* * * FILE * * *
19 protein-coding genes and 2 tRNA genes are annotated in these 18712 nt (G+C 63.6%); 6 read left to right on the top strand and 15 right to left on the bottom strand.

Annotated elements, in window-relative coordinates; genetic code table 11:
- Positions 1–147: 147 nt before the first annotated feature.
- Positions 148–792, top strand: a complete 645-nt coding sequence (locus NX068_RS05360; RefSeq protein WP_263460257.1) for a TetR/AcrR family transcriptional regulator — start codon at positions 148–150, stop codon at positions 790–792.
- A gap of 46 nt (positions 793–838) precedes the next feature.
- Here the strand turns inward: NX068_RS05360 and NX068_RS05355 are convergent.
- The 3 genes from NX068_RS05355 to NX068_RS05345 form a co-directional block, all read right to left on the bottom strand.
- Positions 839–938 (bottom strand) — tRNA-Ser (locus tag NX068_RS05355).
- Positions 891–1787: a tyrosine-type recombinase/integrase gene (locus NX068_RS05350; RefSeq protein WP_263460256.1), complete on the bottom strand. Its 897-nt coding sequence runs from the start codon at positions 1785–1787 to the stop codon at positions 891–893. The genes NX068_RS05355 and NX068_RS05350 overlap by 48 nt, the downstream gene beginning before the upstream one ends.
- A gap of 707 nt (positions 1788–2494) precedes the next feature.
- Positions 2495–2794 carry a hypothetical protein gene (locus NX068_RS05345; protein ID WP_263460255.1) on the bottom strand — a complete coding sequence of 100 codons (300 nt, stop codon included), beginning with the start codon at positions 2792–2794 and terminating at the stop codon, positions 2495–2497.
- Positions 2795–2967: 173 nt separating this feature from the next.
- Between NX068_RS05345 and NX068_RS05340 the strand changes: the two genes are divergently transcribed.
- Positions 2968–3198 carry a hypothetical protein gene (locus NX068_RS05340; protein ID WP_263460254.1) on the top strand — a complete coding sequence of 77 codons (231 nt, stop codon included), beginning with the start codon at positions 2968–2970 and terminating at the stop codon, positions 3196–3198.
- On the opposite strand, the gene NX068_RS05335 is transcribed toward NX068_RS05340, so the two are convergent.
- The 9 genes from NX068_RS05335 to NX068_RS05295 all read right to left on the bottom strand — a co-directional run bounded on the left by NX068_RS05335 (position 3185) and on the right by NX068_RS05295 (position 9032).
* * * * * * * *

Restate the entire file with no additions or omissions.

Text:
19 protein-coding genes and 2 tRNA genes are annotated in these 18712 nt (G+C 63.6%); 6 read left to right on the top strand and 15 right to left on the bottom strand.

Annotated elements, in window-relative coordinates; genetic code table 11:
- Positions 1–147: 147 nt before the first annotated feature.
- Positions 148–792, top strand: a complete 645-nt coding sequence (locus NX068_RS05360; RefSeq protein WP_263460257.1) for a TetR/AcrR family transcriptional regulator — start codon at positions 148–150, stop codon at positions 790–792.
- A gap of 46 nt (positions 793–838) precedes the next feature.
- Here the strand turns inward: NX068_RS05360 and NX068_RS05355 are convergent.
- The 3 genes from NX068_RS05355 to NX068_RS05345 form a co-directional block, all read right to left on the bottom strand.
- Positions 839–938 (bottom strand) — tRNA-Ser (locus tag NX068_RS05355).
- Positions 891–1787: a tyrosine-type recombinase/integrase gene (locus NX068_RS05350; RefSeq protein WP_263460256.1), complete on the bottom strand. Its 897-nt coding sequence runs from the start codon at positions 1785–1787 to the stop codon at positions 891–893. The genes NX068_RS05355 and NX068_RS05350 overlap by 48 nt, the downstream gene beginning before the upstream one ends.
- A gap of 707 nt (positions 1788–2494) precedes the next feature.
- Positions 2495–2794 carry a hypothetical protein gene (locus NX068_RS05345; protein ID WP_263460255.1) on the bottom strand — a complete coding sequence of 100 codons (300 nt, stop codon included), beginning with the start codon at positions 2792–2794 and terminating at the stop codon, positions 2495–2497.
- Positions 2795–2967: 173 nt separating this feature from the next.
- Between NX068_RS05345 and NX068_RS05340 the strand changes: the two genes are divergently transcribed.
- Positions 2968–3198 carry a hypothetical protein gene (locus NX068_RS05340; protein ID WP_263460254.1) on the top strand — a complete coding sequence of 77 codons (231 nt, stop codon included), beginning with the start codon at positions 2968–2970 and terminating at the stop codon, positions 3196–3198.
- On the opposite strand, the gene NX068_RS05335 is transcribed toward NX068_RS05340, so the two are convergent.
- The 9 genes from NX068_RS05335 to NX068_RS05295 all read right to left on the bottom strand — a co-directional run bounded on the left by NX068_RS05335 (position 3185) and on the right by NX068_RS05295 (position 9032).